I'm just trying to encourage all writers to push themselves. That's all. Enter all the contests you like Joe. You call it "harsh" I call it "tough love". I think you should query one of those scripts to reps. Or the next one you finish. You've gotten enough feedback to prove you should take that next step. If you want to do contests AND query, go for it. But I'm simply saying, I want you and others to make it. And to make it, you have to try all avenues. Not just one. And contests are only one way in. And a way I don't think is the best way.

              But honestly you are going to do what you want. I'm really talking to the other writers reading this post that haven't made up their mind or become a pro writer already like Jeff.

              Comment


              • #97
                Originally posted by Bono View Post

                If Mickey Fisher had listened to Joe's advice and only entered the top 5 contests Joe listed in post #95, he never would have won Trackingb Contest and launched his career. See I can play this game too Joe!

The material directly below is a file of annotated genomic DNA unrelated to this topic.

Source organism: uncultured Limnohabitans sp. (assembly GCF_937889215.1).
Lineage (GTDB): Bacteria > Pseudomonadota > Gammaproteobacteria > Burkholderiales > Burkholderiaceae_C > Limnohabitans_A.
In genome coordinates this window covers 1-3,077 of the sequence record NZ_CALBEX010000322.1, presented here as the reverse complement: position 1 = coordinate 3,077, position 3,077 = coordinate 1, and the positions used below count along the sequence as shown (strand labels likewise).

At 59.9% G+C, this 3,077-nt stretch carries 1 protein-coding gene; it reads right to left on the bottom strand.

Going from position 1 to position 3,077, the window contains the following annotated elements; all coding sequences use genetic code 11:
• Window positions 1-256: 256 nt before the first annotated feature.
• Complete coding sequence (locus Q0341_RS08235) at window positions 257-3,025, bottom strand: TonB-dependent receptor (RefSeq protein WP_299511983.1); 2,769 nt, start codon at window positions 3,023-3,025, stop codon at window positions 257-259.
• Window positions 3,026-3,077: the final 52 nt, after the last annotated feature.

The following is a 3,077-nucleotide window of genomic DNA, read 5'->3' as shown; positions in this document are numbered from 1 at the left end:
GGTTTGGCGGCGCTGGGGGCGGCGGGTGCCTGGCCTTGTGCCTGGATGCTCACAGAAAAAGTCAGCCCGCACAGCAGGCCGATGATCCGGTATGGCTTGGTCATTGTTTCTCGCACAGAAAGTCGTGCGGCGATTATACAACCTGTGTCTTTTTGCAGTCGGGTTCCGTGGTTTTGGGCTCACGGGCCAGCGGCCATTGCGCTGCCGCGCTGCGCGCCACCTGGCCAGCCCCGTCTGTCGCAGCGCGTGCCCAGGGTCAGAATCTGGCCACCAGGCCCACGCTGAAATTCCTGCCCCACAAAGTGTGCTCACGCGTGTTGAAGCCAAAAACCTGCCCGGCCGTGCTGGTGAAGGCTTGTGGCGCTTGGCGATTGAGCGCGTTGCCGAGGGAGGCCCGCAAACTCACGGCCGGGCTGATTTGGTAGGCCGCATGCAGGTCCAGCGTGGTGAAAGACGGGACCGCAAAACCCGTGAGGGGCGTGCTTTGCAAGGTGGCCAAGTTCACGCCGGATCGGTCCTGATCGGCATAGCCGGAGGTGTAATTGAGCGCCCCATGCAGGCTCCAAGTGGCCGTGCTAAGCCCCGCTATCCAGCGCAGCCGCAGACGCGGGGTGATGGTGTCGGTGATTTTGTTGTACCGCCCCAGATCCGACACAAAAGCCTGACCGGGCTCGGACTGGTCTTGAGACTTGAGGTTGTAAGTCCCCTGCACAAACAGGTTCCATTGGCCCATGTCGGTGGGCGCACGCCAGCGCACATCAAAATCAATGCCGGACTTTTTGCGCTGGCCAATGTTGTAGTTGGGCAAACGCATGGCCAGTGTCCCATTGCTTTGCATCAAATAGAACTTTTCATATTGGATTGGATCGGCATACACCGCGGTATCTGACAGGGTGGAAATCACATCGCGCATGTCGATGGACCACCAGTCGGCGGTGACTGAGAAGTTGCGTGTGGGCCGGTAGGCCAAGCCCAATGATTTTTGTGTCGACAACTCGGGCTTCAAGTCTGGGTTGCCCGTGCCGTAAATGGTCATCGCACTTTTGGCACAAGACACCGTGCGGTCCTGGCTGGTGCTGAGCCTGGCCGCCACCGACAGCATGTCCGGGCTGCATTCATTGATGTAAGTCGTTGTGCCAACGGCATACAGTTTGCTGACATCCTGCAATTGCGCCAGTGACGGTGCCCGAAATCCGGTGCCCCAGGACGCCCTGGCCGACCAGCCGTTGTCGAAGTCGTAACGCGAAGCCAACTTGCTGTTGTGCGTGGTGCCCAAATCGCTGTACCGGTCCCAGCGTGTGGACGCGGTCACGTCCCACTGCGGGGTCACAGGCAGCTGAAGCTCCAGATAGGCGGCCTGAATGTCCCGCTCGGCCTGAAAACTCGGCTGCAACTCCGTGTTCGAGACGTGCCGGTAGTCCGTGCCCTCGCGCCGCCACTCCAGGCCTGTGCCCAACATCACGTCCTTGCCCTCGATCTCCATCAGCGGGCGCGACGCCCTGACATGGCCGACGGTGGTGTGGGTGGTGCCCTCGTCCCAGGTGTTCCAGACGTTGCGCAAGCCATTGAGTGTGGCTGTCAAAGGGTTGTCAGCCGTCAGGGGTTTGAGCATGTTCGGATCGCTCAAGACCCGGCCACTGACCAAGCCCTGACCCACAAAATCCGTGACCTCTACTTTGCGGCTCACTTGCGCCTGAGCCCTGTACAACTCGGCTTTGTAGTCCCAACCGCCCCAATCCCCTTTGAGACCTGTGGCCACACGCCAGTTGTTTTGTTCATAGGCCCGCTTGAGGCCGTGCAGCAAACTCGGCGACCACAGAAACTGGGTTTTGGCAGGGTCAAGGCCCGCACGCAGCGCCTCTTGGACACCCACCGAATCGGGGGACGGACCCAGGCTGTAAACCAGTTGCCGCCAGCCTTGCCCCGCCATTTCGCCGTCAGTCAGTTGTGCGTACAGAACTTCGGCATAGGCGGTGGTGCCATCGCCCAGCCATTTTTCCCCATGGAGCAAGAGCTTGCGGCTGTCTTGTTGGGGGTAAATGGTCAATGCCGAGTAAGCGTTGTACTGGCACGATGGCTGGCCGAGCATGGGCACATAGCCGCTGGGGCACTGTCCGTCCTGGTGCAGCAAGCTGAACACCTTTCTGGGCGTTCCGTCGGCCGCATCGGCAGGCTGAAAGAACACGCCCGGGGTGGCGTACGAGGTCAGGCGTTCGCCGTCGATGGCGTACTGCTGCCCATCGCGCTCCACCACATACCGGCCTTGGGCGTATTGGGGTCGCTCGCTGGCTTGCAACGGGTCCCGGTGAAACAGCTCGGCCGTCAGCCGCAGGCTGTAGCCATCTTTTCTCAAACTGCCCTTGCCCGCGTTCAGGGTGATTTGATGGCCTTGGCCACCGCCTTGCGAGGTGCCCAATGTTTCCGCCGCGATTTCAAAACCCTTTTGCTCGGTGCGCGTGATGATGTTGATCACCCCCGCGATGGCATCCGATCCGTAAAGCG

I think you should query one of those scripts to reps.
                When I mentioned those 5 top contests, I'm not saying those are the contests to enter. Previously, I mentioned that a writer must research contests to see which one is best for the screenplay he has. For example, some contests are good for high concept scripts and not low concept, and vice versa. Part of my research and the thread on contests would have gone over this aspect, but I lost the enthusiasm for that contest topic.

                Jeff also mentioned that I should at least query while I enter contests. In fact, finalact4 also suggested this is what I should do, but I'm trying to be patient. My teen romantic comedy concept is not high concept, so it would be tough to garner interest from an industry person through a cold query letter. I would like to have some heat attached to the script and query letter, such as an advancement in a respectable and credible big contest.

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                • #98
                  You don't get heat from a script contest except a small few may help. Plenty of managers/agents have said they barely look at Nicholl finalists or care. That's how little some of these top contests mean to the Hollywood Players. They frame it like everyone cares, but that's not true.